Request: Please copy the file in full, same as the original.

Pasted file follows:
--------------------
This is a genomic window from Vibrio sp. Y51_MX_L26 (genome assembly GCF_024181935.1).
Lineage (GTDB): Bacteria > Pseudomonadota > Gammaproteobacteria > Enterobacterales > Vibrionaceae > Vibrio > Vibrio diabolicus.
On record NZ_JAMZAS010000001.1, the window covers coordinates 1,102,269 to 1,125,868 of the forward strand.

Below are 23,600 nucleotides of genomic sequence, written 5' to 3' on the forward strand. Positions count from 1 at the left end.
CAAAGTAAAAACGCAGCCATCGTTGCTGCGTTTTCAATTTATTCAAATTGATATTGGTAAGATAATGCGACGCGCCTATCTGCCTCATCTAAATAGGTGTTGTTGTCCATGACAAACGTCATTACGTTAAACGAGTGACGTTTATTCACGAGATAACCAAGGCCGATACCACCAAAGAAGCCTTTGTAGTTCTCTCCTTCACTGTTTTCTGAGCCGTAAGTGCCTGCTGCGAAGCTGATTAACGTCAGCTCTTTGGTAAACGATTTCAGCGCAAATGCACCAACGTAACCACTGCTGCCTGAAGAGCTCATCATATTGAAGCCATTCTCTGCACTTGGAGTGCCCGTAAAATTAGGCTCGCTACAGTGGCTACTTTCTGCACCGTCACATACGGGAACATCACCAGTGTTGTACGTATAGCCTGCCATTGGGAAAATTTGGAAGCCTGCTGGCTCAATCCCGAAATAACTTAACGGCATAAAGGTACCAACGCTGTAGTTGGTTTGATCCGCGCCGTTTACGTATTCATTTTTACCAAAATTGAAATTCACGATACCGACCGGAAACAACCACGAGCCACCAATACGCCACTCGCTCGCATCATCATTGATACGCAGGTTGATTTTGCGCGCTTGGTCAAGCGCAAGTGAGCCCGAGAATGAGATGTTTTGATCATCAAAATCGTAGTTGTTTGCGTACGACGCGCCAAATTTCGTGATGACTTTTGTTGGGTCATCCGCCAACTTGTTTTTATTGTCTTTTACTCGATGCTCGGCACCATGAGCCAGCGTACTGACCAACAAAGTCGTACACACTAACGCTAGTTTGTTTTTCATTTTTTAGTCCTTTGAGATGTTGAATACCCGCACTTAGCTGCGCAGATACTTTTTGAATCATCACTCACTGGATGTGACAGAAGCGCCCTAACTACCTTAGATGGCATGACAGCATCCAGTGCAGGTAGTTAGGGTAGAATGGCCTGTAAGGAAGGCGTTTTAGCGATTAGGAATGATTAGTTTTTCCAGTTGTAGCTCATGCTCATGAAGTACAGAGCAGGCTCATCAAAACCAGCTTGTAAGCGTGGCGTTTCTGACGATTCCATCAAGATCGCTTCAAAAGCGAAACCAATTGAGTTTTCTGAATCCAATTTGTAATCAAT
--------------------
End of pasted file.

This is a genomic window from Vibrio sp. Y51_MX_L26 (genome assembly GCF_024181935.1).
Lineage (GTDB): Bacteria > Pseudomonadota > Gammaproteobacteria > Enterobacterales > Vibrionaceae > Vibrio > Vibrio diabolicus.
On record NZ_JAMZAS010000001.1, the window covers coordinates 1,102,269 to 1,125,868 of the forward strand.

Below are 23,600 nucleotides of genomic sequence, written 5' to 3' on the forward strand. Positions count from 1 at the left end.
CAAAGTAAAAACGCAGCCATCGTTGCTGCGTTTTCAATTTATTCAAATTGATATTGGTAAGATAATGCGACGCGCCTATCTGCCTCATCTAAATAGGTGTTGTTGTCCATGACAAACGTCATTACGTTAAACGAGTGACGTTTATTCACGAGATAACCAAGGCCGATACCACCAAAGAAGCCTTTGTAGTTCTCTCCTTCACTGTTTTCTGAGCCGTAAGTGCCTGCTGCGAAGCTGATTAACGTCAGCTCTTTGGTAAACGATTTCAGCGCAAATGCACCAACGTAACCACTGCTGCCTGAAGAGCTCATCATATTGAAGCCATTCTCTGCACTTGGAGTGCCCGTAAAATTAGGCTCGCTACAGTGGCTACTTTCTGCACCGTCACATACGGGAACATCACCAGTGTTGTACGTATAGCCTGCCATTGGGAAAATTTGGAAGCCTGCTGGCTCAATCCCGAAATAACTTAACGGCATAAAGGTACCAACGCTGTAGTTGGTTTGATCCGCGCCGTTTACGTATTCATTTTTACCAAAATTGAAATTCACGATACCGACCGGAAACAACCACGAGCCACCAATACGCCACTCGCTCGCATCATCATTGATACGCAGGTTGATTTTGCGCGCTTGGTCAAGCGCAAGTGAGCCCGAGAATGAGATGTTTTGATCATCAAAATCGTAGTTGTTTGCGTACGACGCGCCAAATTTCGTGATGACTTTTGTTGGGTCATCCGCCAACTTGTTTTTATTGTCTTTTACTCGATGCTCGGCACCATGAGCCAGCGTACTGACCAACAAAGTCGTACACACTAACGCTAGTTTGTTTTTCATTTTTTAGTCCTTTGAGATGTTGAATACCCGCACTTAGCTGCGCAGATACTTTTTGAATCATCACTCACTGGATGTGACAGAAGCGCCCTAACTACCTTAGATGGCATGACAGCATCCAGTGCAGGTAGTTAGGGTAGAATGGCCTGTAAGGAAGGCGTTTTAGCGATTAGGAATGATTAGTTTTTCCAGTTGTAGCTCATGCTCATGAAGTACAGAGCAGGCTCATCAAAACCAGCTTGTAAGCGTGGCGTTTCTGACGATTCCATCAAGATCGCTTCAAAAGCGAAACCAATTGAGTTTTCTGAATCCAATTTGTAATCAAT